A critical renewable energy initiative to aid the transition away from fossil fuel reliance is struggling to meet 2030 targets, according to a new report by prominent offshore wind market analysts, 4C Offshore.
The findings, published on 14 November in their latest ‘Global Floating Wind report’, indicate that progress is falling behind the targets for 2030 wind production from floating (rather than fixed) wind farms are set to be missed across the globe. However, the report notes that this is less a supply issue than a lack of progress due to administrative delays, with governments failing to follow up on their climate promises with clear policies, and permitting and regulatory frameworks to kick-start floating offshore wind in their territories.
"Compared with the previous report from May 2022, our forecasts to 2030 and 2035 have both been reduced by 2 GW", commented Ivar Slengesol, VP of New Energy Solutions at TGS, 4C's parent company. "This decrease reflects continued policy-side delays and slow authorisation processes in [a number of] countries. Despite high ambitions from developers, with several companies having floating project pipelines greater than 10 GW, development will slow without proper government support."
But a key message from the report is that, although the current trajectory points in the wrong direction, there is still time to regain some lost ground. With the potential for floating wind installation to begin within seven years of site award, there is a crucial window of opportunity.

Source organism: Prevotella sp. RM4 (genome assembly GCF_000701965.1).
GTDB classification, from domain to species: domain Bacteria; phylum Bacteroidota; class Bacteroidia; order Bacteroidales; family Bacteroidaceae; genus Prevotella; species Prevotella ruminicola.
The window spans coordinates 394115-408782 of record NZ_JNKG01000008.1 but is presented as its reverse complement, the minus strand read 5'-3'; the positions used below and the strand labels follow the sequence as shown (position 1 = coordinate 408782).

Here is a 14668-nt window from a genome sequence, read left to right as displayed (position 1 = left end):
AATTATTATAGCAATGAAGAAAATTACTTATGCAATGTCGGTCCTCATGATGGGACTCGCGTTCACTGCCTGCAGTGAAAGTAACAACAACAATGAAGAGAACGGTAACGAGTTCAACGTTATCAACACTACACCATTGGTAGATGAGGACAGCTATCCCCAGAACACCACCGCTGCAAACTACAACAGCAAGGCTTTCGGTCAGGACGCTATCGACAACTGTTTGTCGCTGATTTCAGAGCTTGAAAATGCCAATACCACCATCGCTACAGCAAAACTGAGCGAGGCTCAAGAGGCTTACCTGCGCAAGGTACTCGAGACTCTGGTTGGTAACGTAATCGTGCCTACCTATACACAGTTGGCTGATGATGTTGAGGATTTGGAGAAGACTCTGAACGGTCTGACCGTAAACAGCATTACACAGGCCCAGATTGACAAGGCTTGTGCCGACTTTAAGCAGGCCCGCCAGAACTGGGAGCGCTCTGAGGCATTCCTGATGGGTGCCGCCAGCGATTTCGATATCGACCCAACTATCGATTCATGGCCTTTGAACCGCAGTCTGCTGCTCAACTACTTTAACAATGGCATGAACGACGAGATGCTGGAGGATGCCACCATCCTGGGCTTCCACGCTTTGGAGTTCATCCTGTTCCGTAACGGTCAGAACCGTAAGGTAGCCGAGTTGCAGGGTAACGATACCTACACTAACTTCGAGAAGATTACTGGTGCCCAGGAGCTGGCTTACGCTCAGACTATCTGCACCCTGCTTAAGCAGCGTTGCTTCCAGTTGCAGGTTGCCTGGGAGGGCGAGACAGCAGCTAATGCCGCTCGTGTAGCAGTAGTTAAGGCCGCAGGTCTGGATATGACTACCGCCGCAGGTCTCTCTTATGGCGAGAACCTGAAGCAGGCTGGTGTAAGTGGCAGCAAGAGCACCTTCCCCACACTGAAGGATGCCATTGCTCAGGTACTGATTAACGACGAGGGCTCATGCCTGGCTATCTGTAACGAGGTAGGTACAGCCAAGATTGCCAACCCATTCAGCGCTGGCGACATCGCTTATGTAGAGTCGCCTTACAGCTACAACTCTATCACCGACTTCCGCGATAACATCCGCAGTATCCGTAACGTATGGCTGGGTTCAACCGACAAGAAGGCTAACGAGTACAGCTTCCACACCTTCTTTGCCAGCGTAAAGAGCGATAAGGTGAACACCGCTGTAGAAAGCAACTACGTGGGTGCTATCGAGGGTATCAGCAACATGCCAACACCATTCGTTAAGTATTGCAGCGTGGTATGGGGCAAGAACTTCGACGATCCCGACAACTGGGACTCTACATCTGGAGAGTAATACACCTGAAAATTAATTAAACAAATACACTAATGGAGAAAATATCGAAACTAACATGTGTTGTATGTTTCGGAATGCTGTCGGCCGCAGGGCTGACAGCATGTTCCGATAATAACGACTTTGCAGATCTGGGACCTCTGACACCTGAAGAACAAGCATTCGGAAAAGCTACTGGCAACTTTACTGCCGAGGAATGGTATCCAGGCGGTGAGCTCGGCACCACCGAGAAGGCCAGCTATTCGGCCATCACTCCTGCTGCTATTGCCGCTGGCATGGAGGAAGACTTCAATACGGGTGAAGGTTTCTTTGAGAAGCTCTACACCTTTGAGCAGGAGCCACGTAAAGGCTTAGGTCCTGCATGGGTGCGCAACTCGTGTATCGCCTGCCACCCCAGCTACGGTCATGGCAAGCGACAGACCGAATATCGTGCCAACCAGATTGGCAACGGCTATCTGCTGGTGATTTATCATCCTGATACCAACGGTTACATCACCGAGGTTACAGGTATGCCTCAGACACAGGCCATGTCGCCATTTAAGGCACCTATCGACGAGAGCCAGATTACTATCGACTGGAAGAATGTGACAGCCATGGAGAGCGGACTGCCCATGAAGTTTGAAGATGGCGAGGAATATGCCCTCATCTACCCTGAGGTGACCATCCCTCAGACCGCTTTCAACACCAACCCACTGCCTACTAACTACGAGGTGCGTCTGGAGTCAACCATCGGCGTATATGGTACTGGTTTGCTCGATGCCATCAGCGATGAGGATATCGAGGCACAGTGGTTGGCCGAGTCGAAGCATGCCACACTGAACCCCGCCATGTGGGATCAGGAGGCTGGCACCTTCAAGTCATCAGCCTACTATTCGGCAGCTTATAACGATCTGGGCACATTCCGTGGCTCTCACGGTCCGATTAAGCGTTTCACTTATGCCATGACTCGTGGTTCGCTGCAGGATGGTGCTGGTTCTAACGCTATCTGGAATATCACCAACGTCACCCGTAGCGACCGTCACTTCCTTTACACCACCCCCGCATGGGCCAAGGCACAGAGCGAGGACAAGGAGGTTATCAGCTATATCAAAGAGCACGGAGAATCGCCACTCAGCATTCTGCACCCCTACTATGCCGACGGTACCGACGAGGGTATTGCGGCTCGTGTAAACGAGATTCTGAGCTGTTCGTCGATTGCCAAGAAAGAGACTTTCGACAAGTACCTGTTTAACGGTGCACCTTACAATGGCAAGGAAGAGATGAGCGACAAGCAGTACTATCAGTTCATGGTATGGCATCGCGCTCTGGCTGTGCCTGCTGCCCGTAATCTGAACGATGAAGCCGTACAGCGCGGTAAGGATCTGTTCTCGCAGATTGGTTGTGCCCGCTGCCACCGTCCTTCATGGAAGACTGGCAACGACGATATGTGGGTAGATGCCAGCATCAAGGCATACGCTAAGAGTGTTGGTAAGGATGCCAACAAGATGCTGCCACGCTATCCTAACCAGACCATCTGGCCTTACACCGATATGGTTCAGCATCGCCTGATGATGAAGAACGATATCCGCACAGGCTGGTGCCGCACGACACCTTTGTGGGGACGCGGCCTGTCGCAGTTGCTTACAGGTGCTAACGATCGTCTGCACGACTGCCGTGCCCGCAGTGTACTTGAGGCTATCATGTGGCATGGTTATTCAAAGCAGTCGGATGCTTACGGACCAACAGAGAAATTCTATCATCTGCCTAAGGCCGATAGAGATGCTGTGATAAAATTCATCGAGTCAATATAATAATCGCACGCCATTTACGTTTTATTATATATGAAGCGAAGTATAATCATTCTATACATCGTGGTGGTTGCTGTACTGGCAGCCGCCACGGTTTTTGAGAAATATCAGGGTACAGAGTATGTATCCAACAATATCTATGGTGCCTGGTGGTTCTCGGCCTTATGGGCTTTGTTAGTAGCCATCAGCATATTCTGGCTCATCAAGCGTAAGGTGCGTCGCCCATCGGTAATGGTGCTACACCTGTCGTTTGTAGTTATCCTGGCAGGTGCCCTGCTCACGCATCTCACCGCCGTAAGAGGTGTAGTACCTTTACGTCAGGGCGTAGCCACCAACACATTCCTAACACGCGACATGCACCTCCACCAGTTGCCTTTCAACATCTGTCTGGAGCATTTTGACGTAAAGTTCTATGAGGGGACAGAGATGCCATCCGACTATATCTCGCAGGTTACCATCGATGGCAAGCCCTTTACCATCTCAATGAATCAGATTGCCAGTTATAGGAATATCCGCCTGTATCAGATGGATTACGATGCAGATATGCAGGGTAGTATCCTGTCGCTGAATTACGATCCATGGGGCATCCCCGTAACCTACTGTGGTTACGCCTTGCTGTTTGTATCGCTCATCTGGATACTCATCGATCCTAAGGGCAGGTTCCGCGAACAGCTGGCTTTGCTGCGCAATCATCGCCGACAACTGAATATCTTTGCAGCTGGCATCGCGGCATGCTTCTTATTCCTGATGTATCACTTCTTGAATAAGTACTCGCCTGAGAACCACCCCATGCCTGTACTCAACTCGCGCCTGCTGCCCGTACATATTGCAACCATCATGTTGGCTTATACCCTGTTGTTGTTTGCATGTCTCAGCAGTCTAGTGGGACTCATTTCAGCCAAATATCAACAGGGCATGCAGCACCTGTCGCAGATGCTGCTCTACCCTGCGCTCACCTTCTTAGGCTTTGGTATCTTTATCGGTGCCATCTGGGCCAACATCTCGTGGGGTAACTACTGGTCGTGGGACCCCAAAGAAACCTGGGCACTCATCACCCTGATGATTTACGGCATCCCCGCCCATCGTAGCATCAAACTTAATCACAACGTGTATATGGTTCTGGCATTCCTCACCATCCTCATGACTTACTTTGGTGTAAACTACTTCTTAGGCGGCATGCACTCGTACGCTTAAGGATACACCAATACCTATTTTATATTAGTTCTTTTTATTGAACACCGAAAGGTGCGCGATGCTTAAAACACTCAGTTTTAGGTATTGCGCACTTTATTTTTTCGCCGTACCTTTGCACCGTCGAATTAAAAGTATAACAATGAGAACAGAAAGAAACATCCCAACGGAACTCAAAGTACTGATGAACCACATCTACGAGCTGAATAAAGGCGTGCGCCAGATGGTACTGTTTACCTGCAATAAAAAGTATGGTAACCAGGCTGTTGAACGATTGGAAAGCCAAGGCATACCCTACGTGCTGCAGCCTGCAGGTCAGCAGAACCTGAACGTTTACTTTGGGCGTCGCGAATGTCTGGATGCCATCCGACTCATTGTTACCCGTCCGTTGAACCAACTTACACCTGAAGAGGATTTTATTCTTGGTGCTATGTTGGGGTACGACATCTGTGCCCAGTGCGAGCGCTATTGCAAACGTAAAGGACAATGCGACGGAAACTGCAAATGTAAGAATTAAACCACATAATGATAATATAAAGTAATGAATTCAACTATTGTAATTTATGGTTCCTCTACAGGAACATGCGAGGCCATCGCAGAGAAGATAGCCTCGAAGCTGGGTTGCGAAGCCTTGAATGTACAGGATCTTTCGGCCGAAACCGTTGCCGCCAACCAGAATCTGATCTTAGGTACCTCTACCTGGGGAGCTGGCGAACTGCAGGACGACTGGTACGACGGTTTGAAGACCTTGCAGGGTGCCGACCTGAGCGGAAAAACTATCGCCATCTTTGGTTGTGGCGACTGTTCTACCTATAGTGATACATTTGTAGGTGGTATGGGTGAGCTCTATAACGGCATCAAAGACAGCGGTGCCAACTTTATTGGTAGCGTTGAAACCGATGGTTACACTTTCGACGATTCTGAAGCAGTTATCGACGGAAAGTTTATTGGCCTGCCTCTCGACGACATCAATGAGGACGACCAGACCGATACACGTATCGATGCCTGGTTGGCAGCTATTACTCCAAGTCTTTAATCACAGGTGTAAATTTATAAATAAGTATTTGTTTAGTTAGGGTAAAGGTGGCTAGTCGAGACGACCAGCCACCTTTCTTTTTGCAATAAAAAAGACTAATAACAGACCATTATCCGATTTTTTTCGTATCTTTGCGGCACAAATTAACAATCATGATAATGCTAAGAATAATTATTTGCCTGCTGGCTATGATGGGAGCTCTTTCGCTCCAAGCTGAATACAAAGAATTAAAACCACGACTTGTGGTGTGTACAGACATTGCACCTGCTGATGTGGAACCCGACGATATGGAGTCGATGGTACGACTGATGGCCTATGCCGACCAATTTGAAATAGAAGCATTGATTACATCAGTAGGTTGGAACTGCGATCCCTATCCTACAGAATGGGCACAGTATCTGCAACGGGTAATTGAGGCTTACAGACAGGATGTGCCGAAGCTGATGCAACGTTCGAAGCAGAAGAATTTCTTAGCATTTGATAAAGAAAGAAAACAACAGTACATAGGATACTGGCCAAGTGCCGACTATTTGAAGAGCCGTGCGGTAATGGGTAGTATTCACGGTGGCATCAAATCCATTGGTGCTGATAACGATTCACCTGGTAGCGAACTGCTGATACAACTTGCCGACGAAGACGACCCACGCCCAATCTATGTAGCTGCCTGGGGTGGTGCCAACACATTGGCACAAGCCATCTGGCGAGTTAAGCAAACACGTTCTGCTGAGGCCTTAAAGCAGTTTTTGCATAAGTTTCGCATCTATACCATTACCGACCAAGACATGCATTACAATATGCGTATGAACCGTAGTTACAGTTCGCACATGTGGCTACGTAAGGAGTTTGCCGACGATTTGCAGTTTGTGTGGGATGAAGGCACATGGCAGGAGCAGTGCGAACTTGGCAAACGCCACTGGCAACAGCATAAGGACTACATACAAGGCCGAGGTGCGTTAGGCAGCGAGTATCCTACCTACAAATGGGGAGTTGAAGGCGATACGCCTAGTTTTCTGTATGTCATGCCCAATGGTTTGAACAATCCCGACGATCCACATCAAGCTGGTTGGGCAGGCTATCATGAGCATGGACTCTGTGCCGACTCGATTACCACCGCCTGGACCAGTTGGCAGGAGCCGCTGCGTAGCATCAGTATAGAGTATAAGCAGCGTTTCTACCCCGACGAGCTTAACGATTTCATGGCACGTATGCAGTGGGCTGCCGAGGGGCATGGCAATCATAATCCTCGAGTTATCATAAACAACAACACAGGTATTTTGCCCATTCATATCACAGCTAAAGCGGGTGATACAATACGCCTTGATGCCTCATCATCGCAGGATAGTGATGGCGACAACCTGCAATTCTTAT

4C Offshore's latest report estimates that 14 GW of floating wind power will be installed or in construction offshore by 2030. However, this represents only 5% of the total expected of offshore wind installations and is less than the 54 GW targeted by the world's energy regulators. Although Japan, Norway, Portugal, and the UK were first to get started, the US and Korea appear to carry the greatest momentum. Both are expected to produce around 10 GW of energy from floating wind capacity by 2035, representing nearly half of the world's total. China is also expected to commercialise quickly, with the first GW-scale project being commissioned before 2030.